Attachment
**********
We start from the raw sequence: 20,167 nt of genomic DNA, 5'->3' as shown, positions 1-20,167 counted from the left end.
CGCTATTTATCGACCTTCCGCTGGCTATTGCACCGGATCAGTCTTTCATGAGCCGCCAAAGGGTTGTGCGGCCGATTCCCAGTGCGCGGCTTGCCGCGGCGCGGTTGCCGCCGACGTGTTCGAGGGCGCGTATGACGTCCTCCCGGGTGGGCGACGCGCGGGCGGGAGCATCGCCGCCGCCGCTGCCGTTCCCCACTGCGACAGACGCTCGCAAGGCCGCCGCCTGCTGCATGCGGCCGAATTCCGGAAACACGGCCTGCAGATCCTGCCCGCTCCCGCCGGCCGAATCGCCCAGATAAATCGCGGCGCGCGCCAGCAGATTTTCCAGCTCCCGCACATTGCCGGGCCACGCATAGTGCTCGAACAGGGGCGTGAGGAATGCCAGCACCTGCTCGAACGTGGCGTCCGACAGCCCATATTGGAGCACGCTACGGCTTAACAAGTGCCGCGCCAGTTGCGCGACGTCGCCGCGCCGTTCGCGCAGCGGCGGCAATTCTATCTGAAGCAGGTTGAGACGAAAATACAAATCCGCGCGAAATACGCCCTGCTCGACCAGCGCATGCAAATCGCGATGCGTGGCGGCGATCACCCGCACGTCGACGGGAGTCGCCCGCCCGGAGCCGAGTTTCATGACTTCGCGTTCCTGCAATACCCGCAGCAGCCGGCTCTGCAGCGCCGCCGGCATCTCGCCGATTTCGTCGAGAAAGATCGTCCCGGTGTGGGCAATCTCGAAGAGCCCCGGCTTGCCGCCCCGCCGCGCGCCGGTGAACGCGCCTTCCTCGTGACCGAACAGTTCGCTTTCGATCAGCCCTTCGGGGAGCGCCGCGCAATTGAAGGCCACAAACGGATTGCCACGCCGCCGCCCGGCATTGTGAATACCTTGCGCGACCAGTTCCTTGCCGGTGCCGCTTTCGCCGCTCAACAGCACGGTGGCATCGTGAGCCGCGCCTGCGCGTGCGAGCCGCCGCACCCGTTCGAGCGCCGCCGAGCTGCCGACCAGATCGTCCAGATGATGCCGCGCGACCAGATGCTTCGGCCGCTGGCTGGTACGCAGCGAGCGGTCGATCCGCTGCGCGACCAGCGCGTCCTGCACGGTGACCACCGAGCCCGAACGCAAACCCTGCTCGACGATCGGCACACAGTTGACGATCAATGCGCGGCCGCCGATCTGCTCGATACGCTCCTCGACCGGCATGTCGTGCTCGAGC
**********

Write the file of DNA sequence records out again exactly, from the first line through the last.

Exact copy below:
We start from the raw sequence: 20,167 nt of genomic DNA, 5'->3' as shown, positions 1-20,167 counted from the left end.
CGCTATTTATCGACCTTCCGCTGGCTATTGCACCGGATCAGTCTTTCATGAGCCGCCAAAGGGTTGTGCGGCCGATTCCCAGTGCGCGGCTTGCCGCGGCGCGGTTGCCGCCGACGTGTTCGAGGGCGCGTATGACGTCCTCCCGGGTGGGCGACGCGCGGGCGGGAGCATCGCCGCCGCCGCTGCCGTTCCCCACTGCGACAGACGCTCGCAAGGCCGCCGCCTGCTGCATGCGGCCGAATTCCGGAAACACGGCCTGCAGATCCTGCCCGCTCCCGCCGGCCGAATCGCCCAGATAAATCGCGGCGCGCGCCAGCAGATTTTCCAGCTCCCGCACATTGCCGGGCCACGCATAGTGCTCGAACAGGGGCGTGAGGAATGCCAGCACCTGCTCGAACGTGGCGTCCGACAGCCCATATTGGAGCACGCTACGGCTTAACAAGTGCCGCGCCAGTTGCGCGACGTCGCCGCGCCGTTCGCGCAGCGGCGGCAATTCTATCTGAAGCAGGTTGAGACGAAAATACAAATCCGCGCGAAATACGCCCTGCTCGACCAGCGCATGCAAATCGCGATGCGTGGCGGCGATCACCCGCACGTCGACGGGAGTCGCCCGCCCGGAGCCGAGTTTCATGACTTCGCGTTCCTGCAATACCCGCAGCAGCCGGCTCTGCAGCGCCGCCGGCATCTCGCCGATTTCGTCGAGAAAGATCGTCCCGGTGTGGGCAATCTCGAAGAGCCCCGGCTTGCCGCCCCGCCGCGCGCCGGTGAACGCGCCTTCCTCGTGACCGAACAGTTCGCTTTCGATCAGCCCTTCGGGGAGCGCCGCGCAATTGAAGGCCACAAACGGATTGCCACGCCGCCGCCCGGCATTGTGAATACCTTGCGCGACCAGTTCCTTGCCGGTGCCGCTTTCGCCGCTCAACAGCACGGTGGCATCGTGAGCCGCGCCTGCGCGTGCGAGCCGCCGCACCCGTTCGAGCGCCGCCGAGCTGCCGACCAGATCGTCCAGATGATGCCGCGCGACCAGATGCTTCGGCCGCTGGCTGGTACGCAGCGAGCGGTCGATCCGCTGCGCGACCAGCGCGTCCTGCACGGTGACCACCGAGCCCGAACGCAAACCCTGCTCGACGATCGGCACACAGTTGACGATCAATGCGCGGCCGCCGATCTGCTCGATACGCTCCTCGACCGGCATGTCGTGCTCGAGC